Call us impressed, but we haven’t had a meal we didn’t like onboard Norwegian Bliss yet. In three days, we’ve eaten in the buffet, two different main dining rooms (the menu is the same at all three MDRs), at The Local Bar & Grill (Bliss’ version of O’Sheehans for those that have been on other Norwegian Cruise Line ships), and Los Lobos. We understand that this is an inaugural cruise and the crew are aiming to impress, but great service can’t save a bad recipe and so far we haven’t encountered a single bad meal — nor have we heard one complaint in any of the venues we’ve dined in yet. As with all Norwegian Cruise ships, we’re impressed by the variety of cuisine onboard, though we’re sad they’ve done away with the free Asian venue you’ll find on other NCL ships. For a line that’s already notorious for nickel and diming, the eliminating of a free restaurant is noticeable.
Glassed Off Smoking Casino
Anyone who’s ever been to a casino (on land or ship) where smoking is permitted knows the smell permeates every corner, no matter whether there is a non-smoking section or not. This has been a particularly bad problem on the more cramped Norwegian Breakaway and Norwegian Getaway, where the smell of cigarette smoke doesn’t just linger in the casino but travels up and down to all levels of 678 Ocean Place.
On Norwegian Bliss, the cruise line flipped the script, making a smaller smoking section and walling it off behind glass walls. The rest of the casino (and surrounding areas) is now blissfully (pun intended) devoid of stale smoke scents; the only time we’ve gotten a whiff of the stuff was when we happened to pass when someone was going in or coming out.
Go-Karts and Laser Tag
Norwegian Bliss’ marquis attractions are the two-level Go-Kart track and space-themed Laser Tag arena. Both are fantastically fun (our traveling party was evenly divided on which we preferred best) and worth the money the cruise line is charging for them. (It’s $5 for two five-minute sessions of laser tag, and $7 for eight times around the Go-Kart track.) But we object to the charge nevertheless. As major attractions, they should be included in the cost of the cruise — even if just for the first time on each. We understand it’s partly a capacity control method, but if that’s the case it should only kick in on cruises that are at 100 percent capacity or higher.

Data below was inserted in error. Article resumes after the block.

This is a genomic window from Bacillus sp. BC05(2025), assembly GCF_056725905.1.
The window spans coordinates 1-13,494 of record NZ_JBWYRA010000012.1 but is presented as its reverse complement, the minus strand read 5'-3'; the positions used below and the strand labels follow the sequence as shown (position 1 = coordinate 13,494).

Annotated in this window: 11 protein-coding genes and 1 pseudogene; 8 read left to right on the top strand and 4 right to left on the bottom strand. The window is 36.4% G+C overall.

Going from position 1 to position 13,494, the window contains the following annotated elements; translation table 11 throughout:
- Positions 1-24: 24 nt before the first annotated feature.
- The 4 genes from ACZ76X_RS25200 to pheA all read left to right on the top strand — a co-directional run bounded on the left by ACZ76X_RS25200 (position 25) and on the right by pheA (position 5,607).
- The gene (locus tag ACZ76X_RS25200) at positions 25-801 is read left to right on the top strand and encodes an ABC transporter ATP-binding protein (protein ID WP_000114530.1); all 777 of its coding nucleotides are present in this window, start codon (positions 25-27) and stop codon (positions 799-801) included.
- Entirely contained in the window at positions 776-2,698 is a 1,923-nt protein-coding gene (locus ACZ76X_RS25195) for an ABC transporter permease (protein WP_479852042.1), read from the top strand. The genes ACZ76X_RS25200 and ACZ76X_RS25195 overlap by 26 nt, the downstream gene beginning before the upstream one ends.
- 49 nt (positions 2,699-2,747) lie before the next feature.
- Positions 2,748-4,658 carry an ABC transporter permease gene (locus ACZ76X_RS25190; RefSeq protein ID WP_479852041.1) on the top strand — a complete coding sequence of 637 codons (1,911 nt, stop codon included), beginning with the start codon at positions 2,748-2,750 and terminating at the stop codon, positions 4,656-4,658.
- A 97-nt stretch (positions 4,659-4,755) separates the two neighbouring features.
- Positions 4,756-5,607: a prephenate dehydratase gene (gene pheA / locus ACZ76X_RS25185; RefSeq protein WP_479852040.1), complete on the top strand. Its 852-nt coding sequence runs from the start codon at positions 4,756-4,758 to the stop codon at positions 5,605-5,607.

Standard Cabin Storage
While the physical size of standard cabins isn’t any larger than on other ships, the design makes the rooms feel more spacious and less cluttered. But that seems to have come with a loss of actual storage space. In our standard balcony cabin, we have a two-section closet, one side with shelf space, the other for hanging items. There’s also a shelf above where extra pillows are stored (Inside cabins have only one section, just for hanging, with the single shelf at the top). Our balcony room has two large and deep drawers underneath the platform sofa, but one already contains extra bedding (we’re assuming for if someone wants to turn the couch into a bed) with limited room to put some stuff. There’s a desk-like space opposite the couch, but no drawer beneath it to throw papers into, and a narrow ledge along the mirror. The only remaining space are two cabinets beneath the desk area, next to the mini-fridge with medium-sized shelves (Inside cabins do not have these cabinets.) Finding places to put everything could prove to be a challenge for two people, each with a full-sized suitcase. With a third person, we think it would be nearly impossible.
No More Supper Club Vibe
One of the main attractions of dining at the larger Manhattan Room main dining venue on any Breakaway- or Breakaway Plus-class ship, has always been the dance floor at the front of the restaurant. Here you might be treated to a short performance from the Burn the Floor dance crew, or be able to come back a little later in the night for live music and dancing. That is gone on Norwegian Bliss. Where there used to be a dance floor, there are now just more tables and there’s nothing much separating Manhattan from Savor and Taste than slightly nicer décor.